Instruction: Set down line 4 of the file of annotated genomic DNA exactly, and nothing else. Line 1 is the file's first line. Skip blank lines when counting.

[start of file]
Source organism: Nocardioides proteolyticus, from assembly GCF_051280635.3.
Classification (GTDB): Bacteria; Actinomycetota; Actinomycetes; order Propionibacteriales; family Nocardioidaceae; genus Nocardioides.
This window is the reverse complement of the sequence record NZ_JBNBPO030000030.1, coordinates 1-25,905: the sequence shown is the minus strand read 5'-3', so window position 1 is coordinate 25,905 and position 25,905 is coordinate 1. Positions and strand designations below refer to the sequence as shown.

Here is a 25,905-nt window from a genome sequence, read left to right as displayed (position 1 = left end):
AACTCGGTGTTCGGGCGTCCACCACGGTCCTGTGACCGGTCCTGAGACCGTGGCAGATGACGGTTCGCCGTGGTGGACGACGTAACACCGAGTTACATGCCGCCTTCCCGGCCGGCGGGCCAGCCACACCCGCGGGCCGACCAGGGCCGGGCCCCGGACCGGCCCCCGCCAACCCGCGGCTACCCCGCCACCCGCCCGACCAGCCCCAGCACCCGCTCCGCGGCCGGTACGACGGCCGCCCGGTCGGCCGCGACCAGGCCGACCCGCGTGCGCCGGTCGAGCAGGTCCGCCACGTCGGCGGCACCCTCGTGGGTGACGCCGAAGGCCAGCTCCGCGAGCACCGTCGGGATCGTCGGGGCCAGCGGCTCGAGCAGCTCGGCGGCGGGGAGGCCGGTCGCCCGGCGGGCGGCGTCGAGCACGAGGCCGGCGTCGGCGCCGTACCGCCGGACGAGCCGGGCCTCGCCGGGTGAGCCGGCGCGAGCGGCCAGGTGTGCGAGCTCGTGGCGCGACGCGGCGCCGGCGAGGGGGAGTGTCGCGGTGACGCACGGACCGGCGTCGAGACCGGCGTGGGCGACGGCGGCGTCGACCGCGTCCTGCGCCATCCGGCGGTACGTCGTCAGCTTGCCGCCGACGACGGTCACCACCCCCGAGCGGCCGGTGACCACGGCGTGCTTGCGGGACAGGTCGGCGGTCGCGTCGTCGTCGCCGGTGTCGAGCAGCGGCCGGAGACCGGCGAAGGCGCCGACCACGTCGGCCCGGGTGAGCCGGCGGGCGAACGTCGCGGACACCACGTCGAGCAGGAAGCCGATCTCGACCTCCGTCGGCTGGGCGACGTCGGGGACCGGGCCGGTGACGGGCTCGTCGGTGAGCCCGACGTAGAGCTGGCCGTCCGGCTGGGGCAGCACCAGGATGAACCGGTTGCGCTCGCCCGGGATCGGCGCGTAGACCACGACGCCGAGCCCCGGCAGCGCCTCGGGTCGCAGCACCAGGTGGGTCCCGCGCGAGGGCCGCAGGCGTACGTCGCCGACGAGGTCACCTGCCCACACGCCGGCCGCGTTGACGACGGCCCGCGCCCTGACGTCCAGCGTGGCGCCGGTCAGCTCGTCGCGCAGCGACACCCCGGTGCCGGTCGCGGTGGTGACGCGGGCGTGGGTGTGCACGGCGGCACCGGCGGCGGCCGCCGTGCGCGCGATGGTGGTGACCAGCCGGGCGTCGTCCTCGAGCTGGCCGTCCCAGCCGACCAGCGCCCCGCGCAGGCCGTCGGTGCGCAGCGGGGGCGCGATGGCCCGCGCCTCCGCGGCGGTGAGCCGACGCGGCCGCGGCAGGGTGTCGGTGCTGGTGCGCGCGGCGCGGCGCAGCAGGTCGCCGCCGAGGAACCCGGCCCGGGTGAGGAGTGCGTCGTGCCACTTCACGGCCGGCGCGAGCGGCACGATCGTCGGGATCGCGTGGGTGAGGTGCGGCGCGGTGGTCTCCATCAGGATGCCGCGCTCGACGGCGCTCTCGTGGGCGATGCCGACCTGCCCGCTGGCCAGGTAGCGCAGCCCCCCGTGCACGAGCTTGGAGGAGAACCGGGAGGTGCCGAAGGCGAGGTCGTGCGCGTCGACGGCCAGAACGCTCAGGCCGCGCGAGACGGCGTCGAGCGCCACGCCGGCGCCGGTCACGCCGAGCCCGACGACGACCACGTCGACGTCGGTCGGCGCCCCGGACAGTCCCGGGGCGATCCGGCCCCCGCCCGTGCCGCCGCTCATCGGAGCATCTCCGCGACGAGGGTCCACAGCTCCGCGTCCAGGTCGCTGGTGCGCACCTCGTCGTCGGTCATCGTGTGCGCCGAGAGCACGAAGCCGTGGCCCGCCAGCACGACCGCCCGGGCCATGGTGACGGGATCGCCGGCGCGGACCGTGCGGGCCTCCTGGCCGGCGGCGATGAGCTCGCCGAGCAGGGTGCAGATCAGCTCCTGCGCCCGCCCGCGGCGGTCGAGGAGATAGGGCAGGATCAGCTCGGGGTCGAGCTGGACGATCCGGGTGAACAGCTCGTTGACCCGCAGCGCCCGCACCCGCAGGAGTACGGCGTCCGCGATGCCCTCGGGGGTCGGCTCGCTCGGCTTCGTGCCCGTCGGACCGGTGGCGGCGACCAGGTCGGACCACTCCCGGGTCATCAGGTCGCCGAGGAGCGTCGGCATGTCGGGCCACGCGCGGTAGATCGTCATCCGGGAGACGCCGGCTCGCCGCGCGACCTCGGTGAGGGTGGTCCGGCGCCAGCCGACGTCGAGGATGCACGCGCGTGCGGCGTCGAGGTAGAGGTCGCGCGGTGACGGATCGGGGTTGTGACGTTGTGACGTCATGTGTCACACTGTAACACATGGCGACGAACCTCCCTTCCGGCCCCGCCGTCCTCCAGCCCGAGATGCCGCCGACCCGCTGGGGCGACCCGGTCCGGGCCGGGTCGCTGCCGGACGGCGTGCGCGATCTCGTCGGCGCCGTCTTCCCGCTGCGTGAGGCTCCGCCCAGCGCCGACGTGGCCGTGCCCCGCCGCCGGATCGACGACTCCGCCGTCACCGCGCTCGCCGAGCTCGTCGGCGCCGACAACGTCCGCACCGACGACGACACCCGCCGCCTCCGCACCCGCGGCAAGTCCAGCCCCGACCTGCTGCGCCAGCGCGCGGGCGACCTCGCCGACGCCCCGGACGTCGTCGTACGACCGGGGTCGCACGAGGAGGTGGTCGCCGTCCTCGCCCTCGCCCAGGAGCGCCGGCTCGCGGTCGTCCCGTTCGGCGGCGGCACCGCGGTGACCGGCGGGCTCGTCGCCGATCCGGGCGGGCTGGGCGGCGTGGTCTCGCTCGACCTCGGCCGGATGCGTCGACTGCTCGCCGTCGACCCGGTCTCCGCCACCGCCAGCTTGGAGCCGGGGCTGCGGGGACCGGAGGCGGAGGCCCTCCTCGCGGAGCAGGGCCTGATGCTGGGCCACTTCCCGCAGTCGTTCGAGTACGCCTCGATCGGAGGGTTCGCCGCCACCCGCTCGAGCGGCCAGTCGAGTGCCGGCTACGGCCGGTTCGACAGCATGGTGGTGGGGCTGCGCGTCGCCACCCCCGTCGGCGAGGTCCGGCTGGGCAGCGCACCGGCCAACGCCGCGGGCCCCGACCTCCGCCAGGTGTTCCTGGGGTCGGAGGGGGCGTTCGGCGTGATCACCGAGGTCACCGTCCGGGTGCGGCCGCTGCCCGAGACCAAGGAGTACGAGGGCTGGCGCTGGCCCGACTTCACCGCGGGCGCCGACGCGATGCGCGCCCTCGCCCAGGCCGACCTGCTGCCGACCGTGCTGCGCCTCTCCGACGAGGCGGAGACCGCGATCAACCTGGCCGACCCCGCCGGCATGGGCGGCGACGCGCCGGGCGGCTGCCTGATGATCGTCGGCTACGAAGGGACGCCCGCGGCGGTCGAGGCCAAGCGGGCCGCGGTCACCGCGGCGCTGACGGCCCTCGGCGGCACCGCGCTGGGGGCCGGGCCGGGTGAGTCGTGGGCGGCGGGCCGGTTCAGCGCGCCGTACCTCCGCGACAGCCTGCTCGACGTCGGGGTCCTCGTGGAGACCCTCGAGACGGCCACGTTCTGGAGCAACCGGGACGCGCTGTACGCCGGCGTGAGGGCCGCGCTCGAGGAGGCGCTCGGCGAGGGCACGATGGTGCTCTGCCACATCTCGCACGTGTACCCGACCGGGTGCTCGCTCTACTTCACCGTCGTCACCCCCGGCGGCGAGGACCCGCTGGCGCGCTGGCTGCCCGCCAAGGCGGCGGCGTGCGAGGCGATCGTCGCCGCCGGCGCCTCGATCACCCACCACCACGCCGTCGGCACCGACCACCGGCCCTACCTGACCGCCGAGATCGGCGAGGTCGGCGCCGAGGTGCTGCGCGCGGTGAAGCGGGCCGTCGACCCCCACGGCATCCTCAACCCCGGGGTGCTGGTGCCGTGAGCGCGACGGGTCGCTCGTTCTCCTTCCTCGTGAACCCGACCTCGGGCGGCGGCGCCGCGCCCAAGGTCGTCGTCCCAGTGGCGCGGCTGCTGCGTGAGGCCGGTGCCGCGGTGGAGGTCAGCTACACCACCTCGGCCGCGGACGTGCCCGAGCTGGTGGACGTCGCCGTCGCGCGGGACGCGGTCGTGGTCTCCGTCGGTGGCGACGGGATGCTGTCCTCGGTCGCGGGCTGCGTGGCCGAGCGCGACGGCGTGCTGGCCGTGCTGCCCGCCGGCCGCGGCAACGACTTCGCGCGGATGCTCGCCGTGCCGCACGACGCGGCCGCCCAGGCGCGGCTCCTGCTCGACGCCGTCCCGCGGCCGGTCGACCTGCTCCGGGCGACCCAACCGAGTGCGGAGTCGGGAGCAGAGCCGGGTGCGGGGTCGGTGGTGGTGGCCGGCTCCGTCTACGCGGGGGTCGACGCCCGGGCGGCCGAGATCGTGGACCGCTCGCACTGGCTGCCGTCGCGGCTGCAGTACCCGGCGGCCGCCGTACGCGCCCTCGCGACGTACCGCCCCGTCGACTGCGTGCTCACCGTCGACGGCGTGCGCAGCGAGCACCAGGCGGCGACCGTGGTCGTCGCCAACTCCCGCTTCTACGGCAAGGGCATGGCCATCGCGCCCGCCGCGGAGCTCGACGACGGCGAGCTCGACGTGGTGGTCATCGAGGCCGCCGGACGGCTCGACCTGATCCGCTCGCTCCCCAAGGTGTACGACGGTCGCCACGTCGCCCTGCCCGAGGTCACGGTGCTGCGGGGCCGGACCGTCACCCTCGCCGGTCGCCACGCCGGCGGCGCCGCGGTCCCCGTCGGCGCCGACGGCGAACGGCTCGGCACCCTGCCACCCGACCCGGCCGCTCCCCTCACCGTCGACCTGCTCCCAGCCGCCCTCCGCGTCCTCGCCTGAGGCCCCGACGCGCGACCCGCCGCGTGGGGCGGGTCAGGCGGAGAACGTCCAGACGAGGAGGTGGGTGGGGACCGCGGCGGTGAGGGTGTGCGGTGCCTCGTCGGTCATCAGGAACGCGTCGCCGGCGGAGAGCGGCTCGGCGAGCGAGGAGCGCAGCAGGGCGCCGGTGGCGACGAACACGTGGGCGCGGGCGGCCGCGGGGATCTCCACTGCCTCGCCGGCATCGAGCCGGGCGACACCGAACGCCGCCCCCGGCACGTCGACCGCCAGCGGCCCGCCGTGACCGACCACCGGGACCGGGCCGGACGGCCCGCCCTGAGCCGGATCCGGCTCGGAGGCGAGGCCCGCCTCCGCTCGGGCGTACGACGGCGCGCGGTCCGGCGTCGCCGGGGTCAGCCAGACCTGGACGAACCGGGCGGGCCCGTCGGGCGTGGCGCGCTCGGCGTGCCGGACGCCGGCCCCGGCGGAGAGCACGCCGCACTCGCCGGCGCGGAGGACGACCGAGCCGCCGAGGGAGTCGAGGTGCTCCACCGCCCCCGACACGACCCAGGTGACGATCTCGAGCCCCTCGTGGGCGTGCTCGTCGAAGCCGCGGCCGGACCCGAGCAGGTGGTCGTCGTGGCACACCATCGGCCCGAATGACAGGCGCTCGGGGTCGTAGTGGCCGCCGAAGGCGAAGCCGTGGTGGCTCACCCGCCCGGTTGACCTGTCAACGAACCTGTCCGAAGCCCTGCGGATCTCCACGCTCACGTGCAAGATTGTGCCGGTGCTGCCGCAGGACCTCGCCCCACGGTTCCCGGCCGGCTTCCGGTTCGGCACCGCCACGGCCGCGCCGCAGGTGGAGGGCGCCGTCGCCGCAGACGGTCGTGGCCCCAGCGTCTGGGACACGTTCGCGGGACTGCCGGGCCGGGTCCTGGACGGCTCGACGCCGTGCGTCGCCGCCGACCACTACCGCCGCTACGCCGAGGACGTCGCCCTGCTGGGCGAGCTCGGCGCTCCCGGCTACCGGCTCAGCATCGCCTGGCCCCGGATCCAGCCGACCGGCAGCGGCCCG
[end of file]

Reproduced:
Here is a 25,905-nt window from a genome sequence, read left to right as displayed (position 1 = left end):